The VFW is focusing on recruiting women, who may be missing out on their benefits
JUANA SUMMERS, HOST:
The VFW, the Veterans of Foreign Wars, has just under a million members, less than half as many as at its peak. That is partly due to an aging demographic, but the group also has a reputation for being men only. As the VFW wraps up its annual convention in Phoenix this week, Christina Estes with member station KJZZ reports on how the group is trying to attract more women.
CHRISTINA ESTES, BYLINE: As a German linguist, Amy MacKenzie was stationed in West Berlin during the rise and fall of the Wall. At a session called How to Engage Women Veterans, she recalled visiting her local VFW post in Pennsylvania after leaving the Air Force.
AMY MACKENZIE: In the hopes of joining as a regular member and automatically being handed an auxiliary application.
ESTES: She requested a regular application, went through the verification process and became a member in 2006.
MACKENZIE: The old guard - that's what I call them - called me the blond girl for three years.
ESTES: Today, she is called the VFW Department of Pennsylvania Women Veterans Chairperson. MacKenzie oversees an annual conference for and about women veterans.
MACKENZIE: We have a whole series of events that we do covering, like, VA benefits.
ESTES: The benefits have never been bigger. The VFW pushed for last year's PACT Act, a new law that will spend $700 billion to expand VA health care and benefits. And one of the most important things the VFW does is help its members navigate the federal bureaucracy to get the benefits.
MACKENZIE: We bring in service officers who will process claims right on the spot.
ESTES: But many female veterans never get help from the VFW because it has a reputation as an old boys' club.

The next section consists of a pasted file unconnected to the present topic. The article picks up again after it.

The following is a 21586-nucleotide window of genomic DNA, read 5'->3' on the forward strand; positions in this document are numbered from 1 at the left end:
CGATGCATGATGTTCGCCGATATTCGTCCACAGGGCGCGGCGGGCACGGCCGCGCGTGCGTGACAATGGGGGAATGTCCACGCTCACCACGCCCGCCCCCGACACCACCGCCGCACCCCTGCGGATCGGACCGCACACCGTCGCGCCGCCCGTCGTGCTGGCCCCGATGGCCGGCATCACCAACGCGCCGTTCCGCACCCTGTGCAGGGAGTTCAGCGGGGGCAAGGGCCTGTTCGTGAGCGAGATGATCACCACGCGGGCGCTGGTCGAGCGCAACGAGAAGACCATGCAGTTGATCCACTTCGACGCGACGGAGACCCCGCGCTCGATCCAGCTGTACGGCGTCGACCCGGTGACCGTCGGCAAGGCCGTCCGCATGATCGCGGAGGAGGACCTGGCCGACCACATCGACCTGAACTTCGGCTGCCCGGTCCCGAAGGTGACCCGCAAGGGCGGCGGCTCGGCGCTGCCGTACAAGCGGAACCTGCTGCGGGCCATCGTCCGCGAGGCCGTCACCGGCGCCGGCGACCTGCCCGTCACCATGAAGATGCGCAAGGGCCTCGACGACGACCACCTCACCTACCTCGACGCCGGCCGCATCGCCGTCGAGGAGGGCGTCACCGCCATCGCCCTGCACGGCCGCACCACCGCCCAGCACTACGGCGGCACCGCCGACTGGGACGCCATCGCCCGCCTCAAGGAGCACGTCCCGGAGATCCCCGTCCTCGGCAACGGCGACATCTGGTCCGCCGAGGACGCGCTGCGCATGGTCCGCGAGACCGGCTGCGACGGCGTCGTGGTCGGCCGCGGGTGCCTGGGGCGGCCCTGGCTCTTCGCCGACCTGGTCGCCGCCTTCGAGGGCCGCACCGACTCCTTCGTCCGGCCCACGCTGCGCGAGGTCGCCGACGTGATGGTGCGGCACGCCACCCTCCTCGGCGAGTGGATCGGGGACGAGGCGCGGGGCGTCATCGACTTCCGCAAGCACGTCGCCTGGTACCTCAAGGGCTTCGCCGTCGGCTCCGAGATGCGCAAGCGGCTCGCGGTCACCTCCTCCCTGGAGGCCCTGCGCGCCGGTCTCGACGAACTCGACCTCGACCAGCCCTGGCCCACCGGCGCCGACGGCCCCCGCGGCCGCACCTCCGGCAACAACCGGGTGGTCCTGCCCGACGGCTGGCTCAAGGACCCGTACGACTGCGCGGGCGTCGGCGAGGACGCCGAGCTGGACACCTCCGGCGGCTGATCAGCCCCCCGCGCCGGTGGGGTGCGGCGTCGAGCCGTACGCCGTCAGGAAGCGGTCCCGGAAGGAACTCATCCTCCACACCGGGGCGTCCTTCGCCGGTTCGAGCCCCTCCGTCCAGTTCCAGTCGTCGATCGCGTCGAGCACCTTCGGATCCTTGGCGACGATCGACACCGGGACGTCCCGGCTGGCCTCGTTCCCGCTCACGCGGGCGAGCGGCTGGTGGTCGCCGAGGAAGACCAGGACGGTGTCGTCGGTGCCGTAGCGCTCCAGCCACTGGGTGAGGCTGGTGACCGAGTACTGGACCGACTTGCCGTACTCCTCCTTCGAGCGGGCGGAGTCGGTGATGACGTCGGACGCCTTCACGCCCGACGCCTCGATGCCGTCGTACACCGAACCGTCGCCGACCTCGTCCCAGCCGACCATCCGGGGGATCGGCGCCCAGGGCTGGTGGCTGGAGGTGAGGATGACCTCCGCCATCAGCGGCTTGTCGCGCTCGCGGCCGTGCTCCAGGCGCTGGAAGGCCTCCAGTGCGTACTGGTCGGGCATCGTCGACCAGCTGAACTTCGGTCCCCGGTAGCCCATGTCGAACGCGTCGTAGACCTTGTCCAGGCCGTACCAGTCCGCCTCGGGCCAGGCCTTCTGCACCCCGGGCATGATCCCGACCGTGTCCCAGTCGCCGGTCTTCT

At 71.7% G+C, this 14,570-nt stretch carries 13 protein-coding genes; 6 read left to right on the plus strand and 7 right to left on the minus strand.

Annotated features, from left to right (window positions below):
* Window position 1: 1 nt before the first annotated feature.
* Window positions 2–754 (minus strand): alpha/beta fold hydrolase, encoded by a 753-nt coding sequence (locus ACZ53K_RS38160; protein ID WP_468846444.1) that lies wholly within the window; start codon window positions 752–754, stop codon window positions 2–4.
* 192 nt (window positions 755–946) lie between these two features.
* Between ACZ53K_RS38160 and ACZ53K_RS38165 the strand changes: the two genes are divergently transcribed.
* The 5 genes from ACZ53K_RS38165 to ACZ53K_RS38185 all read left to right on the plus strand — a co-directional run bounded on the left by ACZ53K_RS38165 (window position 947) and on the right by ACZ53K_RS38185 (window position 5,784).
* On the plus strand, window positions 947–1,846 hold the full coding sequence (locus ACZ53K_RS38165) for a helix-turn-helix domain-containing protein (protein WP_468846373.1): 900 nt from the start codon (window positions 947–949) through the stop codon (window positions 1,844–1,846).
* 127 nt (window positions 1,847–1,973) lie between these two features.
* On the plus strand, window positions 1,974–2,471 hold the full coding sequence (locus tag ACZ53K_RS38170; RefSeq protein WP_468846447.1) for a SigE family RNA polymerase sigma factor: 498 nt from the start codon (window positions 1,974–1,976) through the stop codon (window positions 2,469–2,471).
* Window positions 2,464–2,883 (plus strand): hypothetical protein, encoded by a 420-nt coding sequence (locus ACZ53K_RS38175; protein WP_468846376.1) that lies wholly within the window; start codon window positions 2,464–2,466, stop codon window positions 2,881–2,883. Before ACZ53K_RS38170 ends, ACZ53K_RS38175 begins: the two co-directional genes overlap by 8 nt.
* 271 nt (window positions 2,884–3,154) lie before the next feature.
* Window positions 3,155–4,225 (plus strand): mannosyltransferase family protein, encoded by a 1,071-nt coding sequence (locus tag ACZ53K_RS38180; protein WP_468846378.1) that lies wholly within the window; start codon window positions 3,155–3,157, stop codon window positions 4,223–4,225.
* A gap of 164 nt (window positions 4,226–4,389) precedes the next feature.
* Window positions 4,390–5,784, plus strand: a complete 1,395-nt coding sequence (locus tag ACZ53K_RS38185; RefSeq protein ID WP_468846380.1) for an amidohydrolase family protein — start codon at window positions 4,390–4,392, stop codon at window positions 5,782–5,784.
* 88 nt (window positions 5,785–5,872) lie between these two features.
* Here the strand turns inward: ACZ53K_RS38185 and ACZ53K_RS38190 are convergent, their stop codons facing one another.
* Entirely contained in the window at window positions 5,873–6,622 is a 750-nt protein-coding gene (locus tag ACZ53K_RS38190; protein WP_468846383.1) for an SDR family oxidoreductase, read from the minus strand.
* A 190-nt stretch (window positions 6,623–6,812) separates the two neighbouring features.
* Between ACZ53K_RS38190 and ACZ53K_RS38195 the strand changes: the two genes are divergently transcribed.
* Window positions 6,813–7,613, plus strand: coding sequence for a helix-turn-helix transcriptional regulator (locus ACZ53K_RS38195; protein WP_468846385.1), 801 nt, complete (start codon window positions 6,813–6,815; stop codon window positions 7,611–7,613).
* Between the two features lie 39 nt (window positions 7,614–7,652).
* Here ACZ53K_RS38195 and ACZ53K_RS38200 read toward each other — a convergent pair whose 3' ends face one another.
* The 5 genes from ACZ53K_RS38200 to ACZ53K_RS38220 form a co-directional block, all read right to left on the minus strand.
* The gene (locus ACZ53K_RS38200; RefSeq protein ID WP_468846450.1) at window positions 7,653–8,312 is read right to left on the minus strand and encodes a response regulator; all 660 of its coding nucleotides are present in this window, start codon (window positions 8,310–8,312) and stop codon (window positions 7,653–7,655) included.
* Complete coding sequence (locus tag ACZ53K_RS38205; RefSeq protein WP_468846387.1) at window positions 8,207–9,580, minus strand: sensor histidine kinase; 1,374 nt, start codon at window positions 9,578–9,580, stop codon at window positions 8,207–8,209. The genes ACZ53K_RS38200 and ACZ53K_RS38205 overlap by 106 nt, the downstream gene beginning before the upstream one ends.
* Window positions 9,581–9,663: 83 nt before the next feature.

DENISE PERRY: I mean, you're dealing with military men, you know? They can be very sexist.
ESTES: In the Army, Denise Perry encountered sexism and racism. Still, she joined her local VFW in Maryland and achieved leadership positions all the way to the national level. Perry credits a local commander for being an early mentor and sees greater diversity at these conventions but says more women need to be tapped for leadership positions.
PERRY: A lot of the incoming commanders - they can appoint people. No - everybody's not elected. If you would just give them those appointments at the national level, that would trickle down, I think, to the lower level also.
ESTES: At this year's convention, the VFW elected its first woman as national junior vice commander, Army veteran Carol Whitmore. In 2025, she'll become the group's first female commander in chief.
CAROL WHITMAN: That's not why I'm doing this. I'm a veteran first, but I will be a different face than what they're used to seeing. And I think that will encourage other women to want to join and do things.
ESTES: The VFW says most members don't list gender on their applications, but 4% have identified as female. Based on event attendance and veteran and military demographics, the VFW thinks it's more like 8%.
BARBARA LONCAR: Don't assume anything.
ESTES: Back at the session on how to engage women veterans, Barbara Loncar, who served in the Army, says, when recruiting in public....
LONCAR: I ask the females that are out there as we're coming by - are you a veteran?
ESTES: Marine veteran Debbie McElhannon shared a lesson about promotion after a Louisiana event didn't go over so well because of three letters on a flyer - VFW.
DEBBIE MCELHANNON: We were told by some women veterans who did not come to the event, they automatically thought males - that males were going to be over this convention for women because they saw VFW really big.
ESTES: The goal is to flip that reaction, to make those three letters a welcome sign for all. It won't be easy, but as these women said, they're not quitting. They deserve to be VFW members and get the benefits they've earned.
For NPR News, I'm Christina Estes in Phoenix.
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